Anomaly review by ro1702
by Brian Haberlin, Skip Brittenham
Age Range - 12 and up
Genre - Adventure
Five Star Award

LitPick Review

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Age at time of review - 19
Reviewer's Location - Shippensburg, Pennsylvania (PA), United States
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Far in the future, towards the end of the 28th century, after war and desolation, the Conglomerate monopolizes Earth’s resources, corporations, technologies, and nations into one super entity moving through the “Third Golden Age of Man.”  What started as an attempt to bring together the best of everything that mankind had to offer turned into a ruthless profit-generating machine, encompassing other planets and killing their inhabitants in a brutal display of force.  The Conglomerate’s Enforcer Corps’ mission is to find these new planets and make contact with them, trying peaceful contact but ultimately resulting to violence.  Jon, a dishonorably discharged Enforcer, is given a second chance at being an Enforcer when he is assigned to a peaceful first contact mission, guarding the daughter of a high-ranking Conglomerate executive and her team.  However, the planet they encounter, Anomaly, is much more dangerous than any on the team had imagined.  Anomaly is a place of viruses that eat synthetics and destroy technology, flesh-eating mutants, and a magical being with a god complex.  Needless to say, it will be a challenge to get everyone off of Anomaly alive.  


This book was absolutely amazing.  The storyline followed the stereotypical science fiction story arc, but it brought new life to the standard. The main point of the story delves into the issues of what makes a human human.  The humanity of the people in the story is questioned and re-questioned as the characters go through their conflicts.  The fact that the story makes the reader question his or her own humanity through the actions of the characters is what is going to make this book a stand-alone classic in the science fiction and graphic novel genres.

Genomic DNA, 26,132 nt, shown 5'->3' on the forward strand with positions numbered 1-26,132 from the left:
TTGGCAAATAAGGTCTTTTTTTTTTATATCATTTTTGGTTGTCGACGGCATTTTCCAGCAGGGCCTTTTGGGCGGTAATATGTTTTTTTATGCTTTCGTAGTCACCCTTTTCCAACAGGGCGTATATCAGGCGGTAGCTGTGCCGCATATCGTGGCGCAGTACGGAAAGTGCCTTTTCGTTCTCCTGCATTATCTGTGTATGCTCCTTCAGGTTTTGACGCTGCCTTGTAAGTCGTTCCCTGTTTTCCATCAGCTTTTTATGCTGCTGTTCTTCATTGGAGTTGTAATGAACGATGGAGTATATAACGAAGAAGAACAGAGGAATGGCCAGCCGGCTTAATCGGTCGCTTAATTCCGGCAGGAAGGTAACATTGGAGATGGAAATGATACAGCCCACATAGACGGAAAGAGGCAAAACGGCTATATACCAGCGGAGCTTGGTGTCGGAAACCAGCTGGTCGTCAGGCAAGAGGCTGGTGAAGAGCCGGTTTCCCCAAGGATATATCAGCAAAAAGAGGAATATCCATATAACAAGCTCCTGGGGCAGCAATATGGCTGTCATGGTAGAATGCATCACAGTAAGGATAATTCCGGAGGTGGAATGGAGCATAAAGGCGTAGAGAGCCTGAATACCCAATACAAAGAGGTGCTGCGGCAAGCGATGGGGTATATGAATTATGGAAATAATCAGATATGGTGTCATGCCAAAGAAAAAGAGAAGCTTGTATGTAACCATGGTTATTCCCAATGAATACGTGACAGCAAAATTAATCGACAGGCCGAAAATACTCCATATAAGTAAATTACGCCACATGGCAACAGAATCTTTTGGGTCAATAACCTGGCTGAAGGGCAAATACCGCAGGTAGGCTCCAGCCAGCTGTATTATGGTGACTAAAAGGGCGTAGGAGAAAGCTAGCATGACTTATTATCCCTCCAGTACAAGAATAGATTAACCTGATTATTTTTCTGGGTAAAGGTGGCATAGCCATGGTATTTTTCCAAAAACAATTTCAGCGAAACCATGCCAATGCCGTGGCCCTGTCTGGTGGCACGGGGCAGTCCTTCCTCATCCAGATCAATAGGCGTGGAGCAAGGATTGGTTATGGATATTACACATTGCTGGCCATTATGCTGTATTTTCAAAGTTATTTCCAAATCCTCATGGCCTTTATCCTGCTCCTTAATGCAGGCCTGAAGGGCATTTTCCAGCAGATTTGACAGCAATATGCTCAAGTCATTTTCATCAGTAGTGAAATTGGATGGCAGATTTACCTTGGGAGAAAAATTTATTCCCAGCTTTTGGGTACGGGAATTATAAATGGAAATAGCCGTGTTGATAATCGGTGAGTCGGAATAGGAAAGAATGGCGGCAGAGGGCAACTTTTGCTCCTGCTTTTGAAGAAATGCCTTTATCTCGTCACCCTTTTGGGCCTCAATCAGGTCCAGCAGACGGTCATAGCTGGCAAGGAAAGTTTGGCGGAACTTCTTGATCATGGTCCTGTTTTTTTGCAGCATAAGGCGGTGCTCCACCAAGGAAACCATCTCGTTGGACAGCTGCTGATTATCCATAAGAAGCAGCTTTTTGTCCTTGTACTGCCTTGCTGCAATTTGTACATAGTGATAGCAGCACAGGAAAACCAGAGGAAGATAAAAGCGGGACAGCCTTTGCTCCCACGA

The artwork in the book was beyond that of most graphic novels I have read.  The people and setting seemed real and absolutely beautiful.  With the implementation of the Ultimate Augmented Reality, the story comes alive in a new way I have never experienced before.  The UAR allows the reader to see many of the creatures in the novel as a 3D image, using a smartphone or tablet, in the world around them.  It also supplements the story with background information and other special extras that make the story come to life.  And with the exception of a few small glitches, the program worked very smoothly.

The only issue I had with the entire book was that some of the writing didn’t seem natural.  Some of the sentences they had the characters saying came out very choppy and didn’t sound like anyone I know having normal conversation.  Also, the book was such a large-sized book that I couldn’t take it anywhere with me.  The only time I could read it was when I was sitting down at a table with the book laying out flat.  But aside from those two issues, I think it is a wonderful story with amazing artwork that can challenge a person’s mind and morals as they enjoy themselves reading an amazing book.  I cannot wait for the next one to come out!

Content Rating:

Content rating - some mature content

Explain your content rating: 

There's some violence, and some of the creatures can be frightening for younger readers.




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